by James A. Bacon
It was a routine matter that came before the Commonwealth Transportation Board (CTB) this morning: The Department of Rail and Public Transportation (DRPT) was asking the CTB to approve allocations from the state’s industrial rail access fund. The sums of money were small and the projects were uncontroversial — $450,000 to extend 8,400 feet of railroad track in Prince William County and $40,000 for a rail siding in Petersburg.
The CTB had signed off on dozens of other projects like these with nary a word or even a whisper. But it was different this morning in Tysons Corner as urban at-large representative W. Sheppard Miller III from Hampton Roads grilled Kevin Page, DRPT’s chief operating officer, about the justification for the two projects. Several other CTB members followed with questions of their own. In the end, they went along with the request, but the unusual display of feistiness could spur changes in the way the commonwealth analyzes transportation projects.
One project would pay for construction of staging tracks connecting Eco-Energy Distribution LLC’s to the Nustar Dumfries ethanol fuel-blending facility, Page explained. Prince William County would contribute $150,000 toward the project cost. The other would facilitate the expansion of the BleachTech LLC bleach-manufacturing plant in Petersburg.
Miller had two big questions:
(1) Would the private sector have made the investments anyway without the state contribution?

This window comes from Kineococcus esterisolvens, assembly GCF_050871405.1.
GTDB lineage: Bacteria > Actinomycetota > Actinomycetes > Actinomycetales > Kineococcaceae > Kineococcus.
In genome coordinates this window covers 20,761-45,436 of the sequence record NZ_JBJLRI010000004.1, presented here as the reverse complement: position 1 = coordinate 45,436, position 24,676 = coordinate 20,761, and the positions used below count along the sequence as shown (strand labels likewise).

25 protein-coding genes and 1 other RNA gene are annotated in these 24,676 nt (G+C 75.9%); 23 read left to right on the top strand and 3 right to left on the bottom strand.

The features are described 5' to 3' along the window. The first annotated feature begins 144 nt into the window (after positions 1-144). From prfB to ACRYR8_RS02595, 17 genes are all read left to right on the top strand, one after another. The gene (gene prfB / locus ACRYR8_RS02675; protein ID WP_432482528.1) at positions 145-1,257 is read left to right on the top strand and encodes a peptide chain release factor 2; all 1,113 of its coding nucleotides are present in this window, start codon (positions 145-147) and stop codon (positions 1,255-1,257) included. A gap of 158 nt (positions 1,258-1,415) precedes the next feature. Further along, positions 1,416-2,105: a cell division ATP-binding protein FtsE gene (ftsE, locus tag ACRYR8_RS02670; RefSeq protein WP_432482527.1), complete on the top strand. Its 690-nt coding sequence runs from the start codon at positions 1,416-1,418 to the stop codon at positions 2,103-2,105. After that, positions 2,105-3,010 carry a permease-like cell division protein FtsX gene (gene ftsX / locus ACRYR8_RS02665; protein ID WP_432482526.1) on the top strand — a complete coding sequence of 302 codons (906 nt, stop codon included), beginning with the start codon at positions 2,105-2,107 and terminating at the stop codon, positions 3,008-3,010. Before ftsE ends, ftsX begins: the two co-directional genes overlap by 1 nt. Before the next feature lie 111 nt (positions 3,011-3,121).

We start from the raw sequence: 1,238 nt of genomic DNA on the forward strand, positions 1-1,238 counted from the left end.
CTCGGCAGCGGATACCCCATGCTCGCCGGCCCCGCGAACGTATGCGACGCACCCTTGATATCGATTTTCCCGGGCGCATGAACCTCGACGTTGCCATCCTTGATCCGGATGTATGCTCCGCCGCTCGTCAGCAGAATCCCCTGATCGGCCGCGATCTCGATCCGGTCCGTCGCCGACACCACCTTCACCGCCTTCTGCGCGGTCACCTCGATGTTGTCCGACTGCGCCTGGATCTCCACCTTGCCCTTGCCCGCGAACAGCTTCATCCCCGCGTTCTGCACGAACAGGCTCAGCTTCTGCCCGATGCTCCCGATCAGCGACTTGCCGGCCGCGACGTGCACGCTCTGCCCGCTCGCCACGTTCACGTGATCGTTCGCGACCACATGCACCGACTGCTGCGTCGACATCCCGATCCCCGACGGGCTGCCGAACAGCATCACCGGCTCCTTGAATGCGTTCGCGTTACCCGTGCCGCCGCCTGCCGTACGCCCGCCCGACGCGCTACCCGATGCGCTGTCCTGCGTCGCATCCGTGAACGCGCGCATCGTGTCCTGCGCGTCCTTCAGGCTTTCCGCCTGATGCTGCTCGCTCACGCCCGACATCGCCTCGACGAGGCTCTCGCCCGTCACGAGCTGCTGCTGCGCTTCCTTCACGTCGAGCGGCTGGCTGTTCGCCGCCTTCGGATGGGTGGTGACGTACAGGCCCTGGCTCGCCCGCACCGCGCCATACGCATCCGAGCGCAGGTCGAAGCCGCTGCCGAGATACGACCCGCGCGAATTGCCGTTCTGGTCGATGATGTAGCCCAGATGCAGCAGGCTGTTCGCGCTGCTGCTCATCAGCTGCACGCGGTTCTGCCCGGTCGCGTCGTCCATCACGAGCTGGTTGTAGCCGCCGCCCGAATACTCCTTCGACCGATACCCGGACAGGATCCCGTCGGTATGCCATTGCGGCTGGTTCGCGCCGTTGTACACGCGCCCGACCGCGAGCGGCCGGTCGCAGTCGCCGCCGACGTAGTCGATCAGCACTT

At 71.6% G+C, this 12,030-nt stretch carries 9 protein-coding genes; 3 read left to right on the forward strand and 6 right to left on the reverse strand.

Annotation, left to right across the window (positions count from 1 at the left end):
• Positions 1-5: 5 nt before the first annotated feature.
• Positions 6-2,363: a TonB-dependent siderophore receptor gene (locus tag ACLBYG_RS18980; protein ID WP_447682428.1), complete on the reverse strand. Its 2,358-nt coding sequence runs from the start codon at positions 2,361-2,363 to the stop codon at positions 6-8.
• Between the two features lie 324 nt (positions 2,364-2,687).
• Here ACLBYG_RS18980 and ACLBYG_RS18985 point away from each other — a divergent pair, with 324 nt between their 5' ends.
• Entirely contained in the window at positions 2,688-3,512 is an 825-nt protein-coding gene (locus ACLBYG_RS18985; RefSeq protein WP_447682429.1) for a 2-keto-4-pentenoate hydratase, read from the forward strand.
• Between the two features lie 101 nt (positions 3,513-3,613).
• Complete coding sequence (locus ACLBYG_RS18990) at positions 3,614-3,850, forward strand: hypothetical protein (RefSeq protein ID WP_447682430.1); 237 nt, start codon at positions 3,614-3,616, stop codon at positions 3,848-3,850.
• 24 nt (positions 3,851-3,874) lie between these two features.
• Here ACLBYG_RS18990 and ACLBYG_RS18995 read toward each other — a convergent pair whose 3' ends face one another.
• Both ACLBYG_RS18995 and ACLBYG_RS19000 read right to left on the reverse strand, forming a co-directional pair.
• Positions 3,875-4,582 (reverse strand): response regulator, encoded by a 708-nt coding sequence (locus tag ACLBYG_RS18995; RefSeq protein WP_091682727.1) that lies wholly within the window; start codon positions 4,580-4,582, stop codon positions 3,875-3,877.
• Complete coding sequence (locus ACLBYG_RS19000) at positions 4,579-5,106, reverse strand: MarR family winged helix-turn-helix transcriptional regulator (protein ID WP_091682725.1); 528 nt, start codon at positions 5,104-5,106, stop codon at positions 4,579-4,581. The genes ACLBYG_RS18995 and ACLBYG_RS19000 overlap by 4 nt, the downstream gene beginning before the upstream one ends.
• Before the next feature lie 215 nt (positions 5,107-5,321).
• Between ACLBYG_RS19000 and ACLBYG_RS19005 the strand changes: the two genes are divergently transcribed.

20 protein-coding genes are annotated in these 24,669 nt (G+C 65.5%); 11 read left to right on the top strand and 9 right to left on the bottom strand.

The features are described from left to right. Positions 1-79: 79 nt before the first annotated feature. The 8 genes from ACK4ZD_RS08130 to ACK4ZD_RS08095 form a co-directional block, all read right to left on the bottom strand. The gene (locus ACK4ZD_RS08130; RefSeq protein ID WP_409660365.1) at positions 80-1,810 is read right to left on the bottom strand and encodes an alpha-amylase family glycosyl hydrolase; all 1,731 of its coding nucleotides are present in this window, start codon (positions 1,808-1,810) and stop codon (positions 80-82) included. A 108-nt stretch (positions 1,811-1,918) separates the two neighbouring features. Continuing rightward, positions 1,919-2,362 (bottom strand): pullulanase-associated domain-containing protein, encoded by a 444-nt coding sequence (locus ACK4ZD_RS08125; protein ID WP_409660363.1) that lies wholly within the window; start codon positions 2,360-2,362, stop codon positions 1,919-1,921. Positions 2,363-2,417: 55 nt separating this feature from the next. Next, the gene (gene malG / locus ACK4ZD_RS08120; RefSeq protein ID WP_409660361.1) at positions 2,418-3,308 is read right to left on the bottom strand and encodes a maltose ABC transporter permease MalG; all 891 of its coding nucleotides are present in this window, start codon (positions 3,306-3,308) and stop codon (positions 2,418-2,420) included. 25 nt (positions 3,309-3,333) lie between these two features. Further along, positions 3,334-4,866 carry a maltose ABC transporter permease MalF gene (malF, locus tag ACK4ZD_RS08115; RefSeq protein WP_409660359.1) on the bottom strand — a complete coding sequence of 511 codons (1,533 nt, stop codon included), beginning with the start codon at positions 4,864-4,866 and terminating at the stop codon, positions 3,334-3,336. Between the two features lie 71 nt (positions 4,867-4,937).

(2) If not, what Return on Investment does the state generate through jobs created, congestion mitigated and/or taxes paid?
Page had no direct answers. The state uses a standard methodology for grading requests for industrial rail funds, he said, and these two scored in the 50s. By comparison, a home-run project like the APM Terminal in Portsmouth scored in the 90s. The main tangible benefit he cited was that the improvements would facilitate the shift of cargo from trucks on roads to rail cars on tracks. Fewer trucks equals less traffic and improved safety. Also, he said, the agreements contain clawback provisions if the companies don’t divert the promised volume of cargo from the trucks.
But Miller persisted. “Say we take 100 trucks off the road. … Say we save $5,000. But we spend $40,000.” What’s the ROI to the state? How much does the state gain in taxes and reduced welfare payments from putting a factory worker back to work? In the future, he said, he would like DRPT to provide evidence that state support is required to make the private investment happen and to calculate the ROI generated by the state contribution.
Aubrey L. Layne, Jr., Hampton Roads representative, joined in. What is the purpose of the industrial rail access fund, he asked. Is it to promote industrial development — or is it to get trucks off the road?
Allen L. Louderback, a rural at-large representative piled on, questioning state subsidies for the ethanol industry, which is already heavily subsidized. “Given the questions about ethanol … is this really something we want to make a priority?” he asked.
Roger Cole, Richmond district representative, cut to the heart of the matter, when he asked Page: “Do we actually look at the candidate’s ability to finance [the project] by itself?”
The answer: No.
In response to Miller’s suggestion to include more pertinent data in future presentations, the DRPT executive said, “Thank you, Mr. Miller, we’ll take that into consideration.”
When asked after the meeting if Page was politely blowing him off, Miller said, he didn’t think so. In any case, he’ll talk to DRPT Director Thelma Drake about getting the information. When asked if he would like to see similar analysis for larger projects, he said yes. “The analysis gets harder for big projects, but you apply the same logic regardless.”